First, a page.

‘Keep My Love There (While I’m Gone)’ (written by Irene Kelley and Claire Lynch)


On Tuesday 30 January 2001, Claire Lynch saw the release of ‘Out In The Country’ (Copper Creek Records, 2001), which was a re-issue of ‘Breakin’ It’ (Ambush Records, 1982), and included the following tracks:

‘I Can’t Get You Off of My Mind’, which was written by Hank Williams (Monday 17 September 1923 – Thursday 1 January 1953)
‘I’ll Never Grow Tired of You’, which was written by Carter Stanley (Thursday 27 August 1925 – Thursday 1 December 1966)
‘Somebody Loves You Honey’
‘He Rode All The Way To Texas’, which was written by John Starling (Tuesday 26 March 1940 – Thursday 2 May 2019)
‘Livin’ In The Name of Love’ (written by Jim Rushing)
‘Breakin’ It’ (written by Mark Germino)
‘Heart Made of Stone’ (written by Mark Fair)
‘Old By & By’ (written by Claire Lynch)
‘Listen To A Country Song’ (written by Al Garth and Jim Messina)
‘Once In A Lifetime’ (written by Eric Kaz)
‘Feelings of Love’ (written by Kostas)




Irene Kelley recorded Claire Lynch’s¬†‘Scorns of Time’ (co-written with Irene Kelley) and included the track on¬†‘Simple Path’ (Madacy Entertainment / Relentless Nashville Records, 2001).



Irene Kelley
recorded Claire Lynch’s ‘Jealousy’ (co-written with Irene Kelley) and included the track on ‘Simple Path’ (Madacy Entertainment / Relentless Nashville Records, 2001).


Kathy Chiavola recorded Claire Lynch’s ‘Hills of Alabam’ (co-written with Mark Fair) and included the track on ‘From Where I Stand: A Personal Tribute’ (My Label, 2001).


Beccy Cole recorded Claire Lynch’s ‘Friends For A Lifetime’ (Song for Kegan) (co-written with Susan Stewart) and included the track on ‘Wild At Heart’ (ABC Country / Universal Music Australia, 2001).


Karen Lynne: 'Second Wind' (Shoestring Records, 2003)

Karen Lynne recorded Claire Lynch’s ‘Second Wind’ (co-written with Pamela Brown Hayes) and included the track on ‘Second Wind’ (Shoestring Records, 2003).




Irene Kelley
 recorded Claire Lynch’s ‘Highway’ (co-written with Irene Kelley) and included the track on ‘Thunderbird’ (Me & My Records, 2004).


On Tuesday 28 March 2006, Claire Lynch saw the release of ‘New Day’ (Rounder Records, 2006), which was produced by Claire Lynch, and included the following tracks:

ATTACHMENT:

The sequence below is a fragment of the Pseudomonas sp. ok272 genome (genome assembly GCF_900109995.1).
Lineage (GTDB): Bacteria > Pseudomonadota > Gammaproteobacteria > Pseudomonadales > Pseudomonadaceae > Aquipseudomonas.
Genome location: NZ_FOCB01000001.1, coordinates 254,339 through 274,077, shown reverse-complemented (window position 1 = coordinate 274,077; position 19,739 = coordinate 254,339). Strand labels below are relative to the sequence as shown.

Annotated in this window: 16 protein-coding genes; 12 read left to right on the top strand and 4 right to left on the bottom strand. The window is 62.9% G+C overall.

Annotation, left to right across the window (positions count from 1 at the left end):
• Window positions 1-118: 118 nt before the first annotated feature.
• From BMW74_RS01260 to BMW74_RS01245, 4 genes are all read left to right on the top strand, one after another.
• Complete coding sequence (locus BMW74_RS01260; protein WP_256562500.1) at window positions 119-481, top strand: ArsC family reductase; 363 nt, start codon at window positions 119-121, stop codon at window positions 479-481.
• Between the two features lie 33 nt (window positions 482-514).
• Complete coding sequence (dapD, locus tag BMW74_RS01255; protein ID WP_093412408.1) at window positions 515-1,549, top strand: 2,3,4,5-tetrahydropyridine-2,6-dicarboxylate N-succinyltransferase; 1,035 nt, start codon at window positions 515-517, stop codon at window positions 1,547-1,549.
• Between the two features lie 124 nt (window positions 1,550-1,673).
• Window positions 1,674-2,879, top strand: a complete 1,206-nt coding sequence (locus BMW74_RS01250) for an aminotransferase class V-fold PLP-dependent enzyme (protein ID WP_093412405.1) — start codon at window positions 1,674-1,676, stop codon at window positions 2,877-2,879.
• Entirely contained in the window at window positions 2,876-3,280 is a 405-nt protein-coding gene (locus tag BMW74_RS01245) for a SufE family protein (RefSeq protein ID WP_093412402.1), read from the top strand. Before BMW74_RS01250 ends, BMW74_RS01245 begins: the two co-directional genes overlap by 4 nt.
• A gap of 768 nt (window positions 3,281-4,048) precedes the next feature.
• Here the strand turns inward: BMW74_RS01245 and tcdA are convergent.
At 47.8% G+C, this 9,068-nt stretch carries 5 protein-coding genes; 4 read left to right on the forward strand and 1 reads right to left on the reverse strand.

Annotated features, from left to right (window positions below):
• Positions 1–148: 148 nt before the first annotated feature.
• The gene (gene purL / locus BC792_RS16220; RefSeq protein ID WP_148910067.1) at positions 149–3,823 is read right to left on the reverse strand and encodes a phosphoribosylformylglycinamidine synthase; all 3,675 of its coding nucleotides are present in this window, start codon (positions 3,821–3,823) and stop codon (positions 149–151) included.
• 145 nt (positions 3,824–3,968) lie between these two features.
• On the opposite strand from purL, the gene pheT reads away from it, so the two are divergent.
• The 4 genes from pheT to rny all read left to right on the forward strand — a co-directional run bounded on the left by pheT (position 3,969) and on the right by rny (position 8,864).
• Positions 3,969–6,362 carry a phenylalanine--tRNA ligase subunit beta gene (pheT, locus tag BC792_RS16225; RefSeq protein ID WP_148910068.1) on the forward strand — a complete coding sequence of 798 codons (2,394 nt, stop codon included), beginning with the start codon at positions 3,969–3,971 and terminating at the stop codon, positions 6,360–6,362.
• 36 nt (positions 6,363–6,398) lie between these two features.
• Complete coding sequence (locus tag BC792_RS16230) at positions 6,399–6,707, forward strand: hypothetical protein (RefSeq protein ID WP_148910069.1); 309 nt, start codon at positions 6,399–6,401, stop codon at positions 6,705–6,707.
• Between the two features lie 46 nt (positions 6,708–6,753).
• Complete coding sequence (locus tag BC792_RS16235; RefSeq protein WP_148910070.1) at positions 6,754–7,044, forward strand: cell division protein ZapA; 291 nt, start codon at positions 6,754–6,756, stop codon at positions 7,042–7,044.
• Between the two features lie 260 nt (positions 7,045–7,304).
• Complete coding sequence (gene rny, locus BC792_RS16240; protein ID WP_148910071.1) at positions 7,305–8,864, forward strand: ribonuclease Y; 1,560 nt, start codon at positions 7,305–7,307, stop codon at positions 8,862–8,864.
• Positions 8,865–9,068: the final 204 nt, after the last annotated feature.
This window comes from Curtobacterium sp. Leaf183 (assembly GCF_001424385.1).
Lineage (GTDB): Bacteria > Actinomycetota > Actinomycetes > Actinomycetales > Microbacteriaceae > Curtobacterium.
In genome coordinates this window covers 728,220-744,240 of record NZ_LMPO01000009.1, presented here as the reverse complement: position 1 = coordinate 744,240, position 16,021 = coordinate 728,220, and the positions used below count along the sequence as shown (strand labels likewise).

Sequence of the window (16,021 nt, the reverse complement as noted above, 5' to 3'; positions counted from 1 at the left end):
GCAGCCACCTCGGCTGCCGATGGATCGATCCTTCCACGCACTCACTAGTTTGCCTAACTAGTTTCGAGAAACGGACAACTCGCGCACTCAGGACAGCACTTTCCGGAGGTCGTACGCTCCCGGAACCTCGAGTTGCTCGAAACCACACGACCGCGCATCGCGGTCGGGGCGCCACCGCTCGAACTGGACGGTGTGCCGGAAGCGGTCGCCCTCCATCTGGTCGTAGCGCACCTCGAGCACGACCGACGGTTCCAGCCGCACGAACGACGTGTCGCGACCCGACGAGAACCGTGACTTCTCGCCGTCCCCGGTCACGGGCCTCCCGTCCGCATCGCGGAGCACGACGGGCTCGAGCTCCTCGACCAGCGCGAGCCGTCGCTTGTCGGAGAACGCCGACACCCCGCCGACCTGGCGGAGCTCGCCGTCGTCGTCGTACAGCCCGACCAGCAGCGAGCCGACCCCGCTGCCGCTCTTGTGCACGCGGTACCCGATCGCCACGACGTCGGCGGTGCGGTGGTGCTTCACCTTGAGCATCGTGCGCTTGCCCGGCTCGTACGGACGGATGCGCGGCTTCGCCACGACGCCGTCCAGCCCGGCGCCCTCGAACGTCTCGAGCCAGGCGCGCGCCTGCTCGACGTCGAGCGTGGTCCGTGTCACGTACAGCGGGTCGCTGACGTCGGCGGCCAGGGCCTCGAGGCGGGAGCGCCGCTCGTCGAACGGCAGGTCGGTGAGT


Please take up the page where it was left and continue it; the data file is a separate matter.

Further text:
‘Be Ready to Sail’ (written by Pat Alger and Austin Cunningham)
‘Train Long Gone’, which was written by Dennis Linde (Thursday 18 March 1943 – Friday 22 December 2006)
‘Love will Find You Again’ (written by Pierce Pettis and Lindy Robbins)
‘Up This Hill & Down’ (written by Richard D. Staedtler)
‘Down in The Valley’ (written by Morgane Hayes, Jess Leary and Liz Rose)
‘Fallin’ in Love’ (written by Henry Hipkens)
‘Long After I’m Gone’ (written by Pat Alger and Claire Lynch)
‘Leavin’ On That Evening Train’
‘Only Passing Through’ (written by Mac McAnally)
‘White Train’ (written by Peter Holsapple)
‘River of Dreams’ (written by Jess Leary and Claire Lynch)
‘I Believe In Forever’ (written by Claire Lynch)

Personnel involved in the recording of Claire Lynch’s ‘New Day’ (Rounder Records, 2006) included the following:

Claire Lynch (lead vocals, guitar)
Jim Hurst (background vocals, guitar)
David Harvey (background vocals, mandolin)
Missy Raines (upright bass)
Rob Ickes (Dobro)
Alison Brown
Stuart Duncan (fiddle)


On Tuesday 9 October 2007, Claire Lynch saw the release of ‘Crowd Favourites’ (Rounder Records, 2007), which included the following tracks:

‘Train Long Gone’, which was written by¬†Dennis Linde (Thursday 18 March 1943 – Friday 22 December 2006)

‘Day That Lester Died’ (written by Claire Lynch)
¬†/ this was a newly recorded track, the original version of which was included on Mark Newton’s ‘Follow Me Back To The Fold: A Tribute To Women In Bluegrass’ (Rebel Records, 2000)

‘Fallin’ In Love’¬†(written by¬†Henry Hipkens)

‘Hills of Alabam’ (written by Mark Fair and Claire Lynch)
¬†/¬†this was a newly recorded track, the original version of which was included on Front Porch String Band’s ‘Lines & Traces’ (Rebel Records, 1990)